I stress these bodily areas for their great importance to movement and posture,1 and because, as I've discovered via a number of e-mail discussions, many massage schools apparently give only summary attention to these areas. In my mind, this is a very serious omission for those hoping to more than momentarily ameliorate the tensions and pains of their clients. It is not enough to simply move our work over painfully tight areas, because the pain and tightness can be secondary to the shortness and adhesions of another area.7 Consequently, it is important to understand the basic patterns by which maintained tension leads ultimately to dysfunction, and to work to relieve these patterns.
Vladimir Janda grouped muscles into postural and phasic muscles.2 Postural muscles are oriented toward static support and tend to shorten when stressed; phasic muscles are oriented toward movement and tend to weaken when stressed. These two types of muscles are key in understanding two common patterns of muscle dysfunction: upper-crossed syndrome and lower-crossed syndrome.2,3 In upper-crossed syndrome, the pectorals, upper trapezius, and levator scapula (postural muscles) become short, while the deep neck flexors, rhomboids, and serratus anterior (phasic muscles) become weak. In lower-crossed syndrome, the iliopsoas and erector spinae become short, while the abdominals and gluteals become weak. In both syndromes, weak muscles can be strenthened by exercise only after the shortened muscles have been released. While forward-pulled shoulders may result in weak, lengthened and taut rhomboids, habitual anterior flexion can compress the ribs and cause weak and short abdominals. Thus, relieving back pain may require releasing and lengthening the entire anterior torso, as well as releasing shortened posterior muscles.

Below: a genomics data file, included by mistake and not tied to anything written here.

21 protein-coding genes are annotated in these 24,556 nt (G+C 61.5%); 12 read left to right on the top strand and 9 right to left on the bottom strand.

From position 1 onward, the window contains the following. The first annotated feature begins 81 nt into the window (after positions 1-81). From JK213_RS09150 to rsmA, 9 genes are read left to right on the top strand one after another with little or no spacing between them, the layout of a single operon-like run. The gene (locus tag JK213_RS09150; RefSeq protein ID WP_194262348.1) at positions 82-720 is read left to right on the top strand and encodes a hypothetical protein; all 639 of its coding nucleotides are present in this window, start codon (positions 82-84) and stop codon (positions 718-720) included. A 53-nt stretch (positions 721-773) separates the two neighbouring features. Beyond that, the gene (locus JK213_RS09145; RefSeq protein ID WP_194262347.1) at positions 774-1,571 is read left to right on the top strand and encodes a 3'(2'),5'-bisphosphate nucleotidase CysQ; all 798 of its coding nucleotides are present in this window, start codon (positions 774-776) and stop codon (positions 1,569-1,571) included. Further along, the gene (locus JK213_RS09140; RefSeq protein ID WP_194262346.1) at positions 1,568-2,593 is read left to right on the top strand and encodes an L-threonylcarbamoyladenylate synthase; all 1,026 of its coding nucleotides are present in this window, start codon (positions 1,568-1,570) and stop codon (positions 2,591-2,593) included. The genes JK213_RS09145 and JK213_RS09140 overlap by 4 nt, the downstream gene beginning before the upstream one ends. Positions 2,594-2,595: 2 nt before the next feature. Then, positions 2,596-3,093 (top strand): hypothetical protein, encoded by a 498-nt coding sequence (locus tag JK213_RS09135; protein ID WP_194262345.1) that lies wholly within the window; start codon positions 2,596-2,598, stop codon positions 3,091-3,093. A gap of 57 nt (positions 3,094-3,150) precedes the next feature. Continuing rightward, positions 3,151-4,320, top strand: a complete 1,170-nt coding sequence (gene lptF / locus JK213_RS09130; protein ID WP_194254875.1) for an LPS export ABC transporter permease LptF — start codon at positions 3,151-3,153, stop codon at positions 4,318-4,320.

Dance kinesiologist Sally Sevey Fitt notes the extent to which our cultural habits affect our muscles and body.4
Bodyworker Erik Dalton similarly calls us a "society of flexion addicts."3 Fitt further discusses the symptoms resulting from tightness of the anterior torso muscles pectoralis minor and serratus anterior.4
From the perspective of his concept of "anatomy trains," Tom Myers discusses the clinical implications of the superficial front line. He notes the effects of a maintained "startle reflex" pattern of shortening of the anterior line along with cervical extension.6
It is tempting to see these considerations as applying only to clinical massage. Yet, apart from sudden injuries, the tensions held from day to day presage the eventual pain-producing dysfunctions. When the tensions are coaxed out in a timely way, via gentle stroke and jostling, the need for remedial work can often be avoided. Working the right areas means making the mental jump from static anatomy on pages of books to the moving anatomy of the actual human body. It is a leap we must take to be effective in the long run.
Click here for previous articles by Keith Eric Grant, PhD, NCTMB.